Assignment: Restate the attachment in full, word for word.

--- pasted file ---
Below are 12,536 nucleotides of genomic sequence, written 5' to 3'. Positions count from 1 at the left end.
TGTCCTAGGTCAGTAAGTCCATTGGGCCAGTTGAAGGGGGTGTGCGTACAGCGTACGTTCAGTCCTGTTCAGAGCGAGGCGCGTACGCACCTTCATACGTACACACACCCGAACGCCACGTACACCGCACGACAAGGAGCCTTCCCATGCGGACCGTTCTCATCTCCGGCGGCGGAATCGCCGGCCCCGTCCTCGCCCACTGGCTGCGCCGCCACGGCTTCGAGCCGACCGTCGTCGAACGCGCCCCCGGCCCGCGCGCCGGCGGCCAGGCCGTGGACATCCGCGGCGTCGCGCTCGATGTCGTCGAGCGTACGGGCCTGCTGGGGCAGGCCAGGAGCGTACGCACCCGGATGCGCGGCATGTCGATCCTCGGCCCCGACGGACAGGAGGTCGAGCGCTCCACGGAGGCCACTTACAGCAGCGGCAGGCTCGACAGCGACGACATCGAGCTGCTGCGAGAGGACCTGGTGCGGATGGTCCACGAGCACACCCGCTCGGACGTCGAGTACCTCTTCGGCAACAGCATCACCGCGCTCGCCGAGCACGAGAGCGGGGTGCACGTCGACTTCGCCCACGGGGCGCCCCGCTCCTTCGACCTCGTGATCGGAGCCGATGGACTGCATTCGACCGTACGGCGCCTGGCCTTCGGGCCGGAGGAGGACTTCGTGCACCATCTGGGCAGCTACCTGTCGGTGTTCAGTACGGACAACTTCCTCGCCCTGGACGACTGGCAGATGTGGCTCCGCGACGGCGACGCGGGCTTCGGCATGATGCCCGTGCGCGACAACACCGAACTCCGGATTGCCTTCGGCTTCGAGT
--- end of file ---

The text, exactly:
Below are 12,536 nucleotides of genomic sequence, written 5' to 3'. Positions count from 1 at the left end.
TGTCCTAGGTCAGTAAGTCCATTGGGCCAGTTGAAGGGGGTGTGCGTACAGCGTACGTTCAGTCCTGTTCAGAGCGAGGCGCGTACGCACCTTCATACGTACACACACCCGAACGCCACGTACACCGCACGACAAGGAGCCTTCCCATGCGGACCGTTCTCATCTCCGGCGGCGGAATCGCCGGCCCCGTCCTCGCCCACTGGCTGCGCCGCCACGGCTTCGAGCCGACCGTCGTCGAACGCGCCCCCGGCCCGCGCGCCGGCGGCCAGGCCGTGGACATCCGCGGCGTCGCGCTCGATGTCGTCGAGCGTACGGGCCTGCTGGGGCAGGCCAGGAGCGTACGCACCCGGATGCGCGGCATGTCGATCCTCGGCCCCGACGGACAGGAGGTCGAGCGCTCCACGGAGGCCACTTACAGCAGCGGCAGGCTCGACAGCGACGACATCGAGCTGCTGCGAGAGGACCTGGTGCGGATGGTCCACGAGCACACCCGCTCGGACGTCGAGTACCTCTTCGGCAACAGCATCACCGCGCTCGCCGAGCACGAGAGCGGGGTGCACGTCGACTTCGCCCACGGGGCGCCCCGCTCCTTCGACCTCGTGATCGGAGCCGATGGACTGCATTCGACCGTACGGCGCCTGGCCTTCGGGCCGGAGGAGGACTTCGTGCACCATCTGGGCAGCTACCTGTCGGTGTTCAGTACGGACAACTTCCTCGCCCTGGACGACTGGCAGATGTGGCTCCGCGACGGCGACGCGGGCTTCGGCATGATGCCCGTGCGCGACAACACCGAACTCCGGATTGCCTTCGGCTTCGAGT